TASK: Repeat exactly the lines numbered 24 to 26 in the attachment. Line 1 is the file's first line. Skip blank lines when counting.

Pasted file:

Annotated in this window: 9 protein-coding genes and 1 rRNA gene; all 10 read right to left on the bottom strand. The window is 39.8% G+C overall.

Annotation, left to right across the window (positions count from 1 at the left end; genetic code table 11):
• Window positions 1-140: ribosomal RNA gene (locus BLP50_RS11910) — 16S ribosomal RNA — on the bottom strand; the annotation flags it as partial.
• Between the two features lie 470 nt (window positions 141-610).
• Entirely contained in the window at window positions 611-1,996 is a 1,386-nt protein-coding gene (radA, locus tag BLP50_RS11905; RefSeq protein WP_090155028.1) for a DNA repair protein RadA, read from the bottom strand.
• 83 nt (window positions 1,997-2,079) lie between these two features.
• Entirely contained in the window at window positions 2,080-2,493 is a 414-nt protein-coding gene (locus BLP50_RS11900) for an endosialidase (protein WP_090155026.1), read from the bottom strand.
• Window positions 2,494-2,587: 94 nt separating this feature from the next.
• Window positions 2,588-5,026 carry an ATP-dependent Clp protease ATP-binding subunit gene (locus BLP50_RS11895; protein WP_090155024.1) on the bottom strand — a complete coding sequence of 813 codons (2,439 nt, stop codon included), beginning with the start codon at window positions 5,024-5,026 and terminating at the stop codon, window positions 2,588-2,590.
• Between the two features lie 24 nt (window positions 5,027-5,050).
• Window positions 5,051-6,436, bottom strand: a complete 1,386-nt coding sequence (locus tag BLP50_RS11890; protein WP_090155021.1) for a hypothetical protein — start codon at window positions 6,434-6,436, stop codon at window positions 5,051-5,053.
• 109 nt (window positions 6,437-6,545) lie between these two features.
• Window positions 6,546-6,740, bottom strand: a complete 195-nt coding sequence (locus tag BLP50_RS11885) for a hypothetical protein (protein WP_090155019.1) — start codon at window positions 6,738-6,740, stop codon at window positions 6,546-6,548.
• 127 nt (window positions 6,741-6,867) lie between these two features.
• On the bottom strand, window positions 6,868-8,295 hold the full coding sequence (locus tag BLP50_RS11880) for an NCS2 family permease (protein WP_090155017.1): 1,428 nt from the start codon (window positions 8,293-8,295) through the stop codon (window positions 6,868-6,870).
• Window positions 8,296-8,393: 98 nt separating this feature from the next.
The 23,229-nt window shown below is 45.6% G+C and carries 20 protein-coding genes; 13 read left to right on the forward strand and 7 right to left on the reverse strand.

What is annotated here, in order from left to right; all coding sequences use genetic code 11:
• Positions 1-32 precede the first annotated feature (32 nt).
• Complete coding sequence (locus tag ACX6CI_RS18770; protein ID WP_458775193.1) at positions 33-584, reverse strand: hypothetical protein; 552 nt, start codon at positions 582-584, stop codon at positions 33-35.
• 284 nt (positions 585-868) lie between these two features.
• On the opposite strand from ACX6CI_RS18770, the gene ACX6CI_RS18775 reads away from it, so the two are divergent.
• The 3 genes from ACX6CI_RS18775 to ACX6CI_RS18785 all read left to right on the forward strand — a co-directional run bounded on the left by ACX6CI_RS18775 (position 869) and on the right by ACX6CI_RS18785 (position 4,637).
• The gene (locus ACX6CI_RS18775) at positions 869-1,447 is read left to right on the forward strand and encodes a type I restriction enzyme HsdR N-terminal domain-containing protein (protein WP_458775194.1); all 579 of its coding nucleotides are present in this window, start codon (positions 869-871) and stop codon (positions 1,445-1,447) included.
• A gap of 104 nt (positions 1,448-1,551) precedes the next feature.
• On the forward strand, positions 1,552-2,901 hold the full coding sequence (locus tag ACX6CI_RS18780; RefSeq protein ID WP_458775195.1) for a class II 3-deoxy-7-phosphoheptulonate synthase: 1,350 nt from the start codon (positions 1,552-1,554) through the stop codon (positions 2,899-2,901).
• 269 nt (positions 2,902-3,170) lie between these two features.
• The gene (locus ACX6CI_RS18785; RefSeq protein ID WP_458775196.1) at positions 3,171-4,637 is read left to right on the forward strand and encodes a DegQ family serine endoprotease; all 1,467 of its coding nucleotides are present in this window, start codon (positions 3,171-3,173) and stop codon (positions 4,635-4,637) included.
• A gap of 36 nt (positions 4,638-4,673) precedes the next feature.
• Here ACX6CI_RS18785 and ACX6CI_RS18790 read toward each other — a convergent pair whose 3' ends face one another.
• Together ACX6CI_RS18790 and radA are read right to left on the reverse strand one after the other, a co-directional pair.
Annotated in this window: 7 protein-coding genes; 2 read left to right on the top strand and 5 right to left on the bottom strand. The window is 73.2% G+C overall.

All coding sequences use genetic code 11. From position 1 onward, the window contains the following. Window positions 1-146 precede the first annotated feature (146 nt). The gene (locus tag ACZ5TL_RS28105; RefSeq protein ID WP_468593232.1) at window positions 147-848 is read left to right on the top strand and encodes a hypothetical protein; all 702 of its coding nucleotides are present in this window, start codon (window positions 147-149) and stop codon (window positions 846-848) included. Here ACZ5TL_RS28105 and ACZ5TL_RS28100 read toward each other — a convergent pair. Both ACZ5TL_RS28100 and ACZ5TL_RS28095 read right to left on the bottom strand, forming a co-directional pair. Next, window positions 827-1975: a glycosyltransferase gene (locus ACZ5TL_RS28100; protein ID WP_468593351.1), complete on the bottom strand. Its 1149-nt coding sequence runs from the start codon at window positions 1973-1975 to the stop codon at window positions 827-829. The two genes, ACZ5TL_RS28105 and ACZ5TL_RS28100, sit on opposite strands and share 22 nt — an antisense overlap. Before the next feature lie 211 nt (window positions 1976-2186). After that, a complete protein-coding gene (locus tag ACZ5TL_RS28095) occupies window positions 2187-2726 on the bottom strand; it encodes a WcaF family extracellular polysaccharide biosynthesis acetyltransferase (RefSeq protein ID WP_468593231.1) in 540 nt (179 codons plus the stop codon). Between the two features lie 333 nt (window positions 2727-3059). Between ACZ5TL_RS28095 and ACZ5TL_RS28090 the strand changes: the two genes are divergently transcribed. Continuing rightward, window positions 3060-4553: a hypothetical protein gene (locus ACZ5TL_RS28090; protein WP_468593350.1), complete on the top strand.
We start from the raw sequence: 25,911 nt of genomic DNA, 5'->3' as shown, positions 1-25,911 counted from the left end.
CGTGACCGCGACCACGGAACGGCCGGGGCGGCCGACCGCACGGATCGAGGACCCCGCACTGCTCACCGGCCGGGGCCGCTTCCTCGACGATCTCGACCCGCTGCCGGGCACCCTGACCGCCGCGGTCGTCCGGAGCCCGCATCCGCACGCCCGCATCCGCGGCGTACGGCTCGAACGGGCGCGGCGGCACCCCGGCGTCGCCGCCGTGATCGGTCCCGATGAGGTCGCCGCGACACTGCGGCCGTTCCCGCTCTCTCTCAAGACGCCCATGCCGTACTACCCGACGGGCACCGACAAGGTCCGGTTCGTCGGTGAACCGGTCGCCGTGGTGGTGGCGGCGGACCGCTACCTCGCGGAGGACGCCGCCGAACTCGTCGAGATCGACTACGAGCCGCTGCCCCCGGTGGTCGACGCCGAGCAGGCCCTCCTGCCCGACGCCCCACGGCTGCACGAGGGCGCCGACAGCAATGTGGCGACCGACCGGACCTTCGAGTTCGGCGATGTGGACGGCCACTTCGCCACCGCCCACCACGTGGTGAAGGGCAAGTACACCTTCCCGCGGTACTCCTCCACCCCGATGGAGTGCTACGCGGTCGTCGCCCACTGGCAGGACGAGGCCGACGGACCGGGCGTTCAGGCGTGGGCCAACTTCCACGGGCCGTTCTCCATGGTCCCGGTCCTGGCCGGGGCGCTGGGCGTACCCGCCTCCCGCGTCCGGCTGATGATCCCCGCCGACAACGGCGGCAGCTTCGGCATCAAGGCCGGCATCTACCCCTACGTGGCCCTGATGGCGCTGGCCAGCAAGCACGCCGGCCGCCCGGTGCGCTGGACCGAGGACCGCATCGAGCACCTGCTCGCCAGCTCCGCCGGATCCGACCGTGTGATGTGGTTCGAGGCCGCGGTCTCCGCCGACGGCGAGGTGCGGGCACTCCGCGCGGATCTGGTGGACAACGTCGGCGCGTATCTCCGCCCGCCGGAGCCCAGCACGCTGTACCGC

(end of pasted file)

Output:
• The gene (locus ACX6CI_RS18775) at positions 869-1,447 is read left to right on the forward strand and encodes a type I restriction enzyme HsdR N-terminal domain-containing protein (protein WP_458775194.1); all 579 of its coding nucleotides are present in this window, start codon (positions 869-871) and stop codon (positions 1,445-1,447) included.
• A gap of 104 nt (positions 1,448-1,551) precedes the next feature.
• On the forward strand, positions 1,552-2,901 hold the full coding sequence (locus tag ACX6CI_RS18780; RefSeq protein ID WP_458775195.1) for a class II 3-deoxy-7-phosphoheptulonate synthase: 1,350 nt from the start codon (positions 1,552-1,554) through the stop codon (positions 2,899-2,901).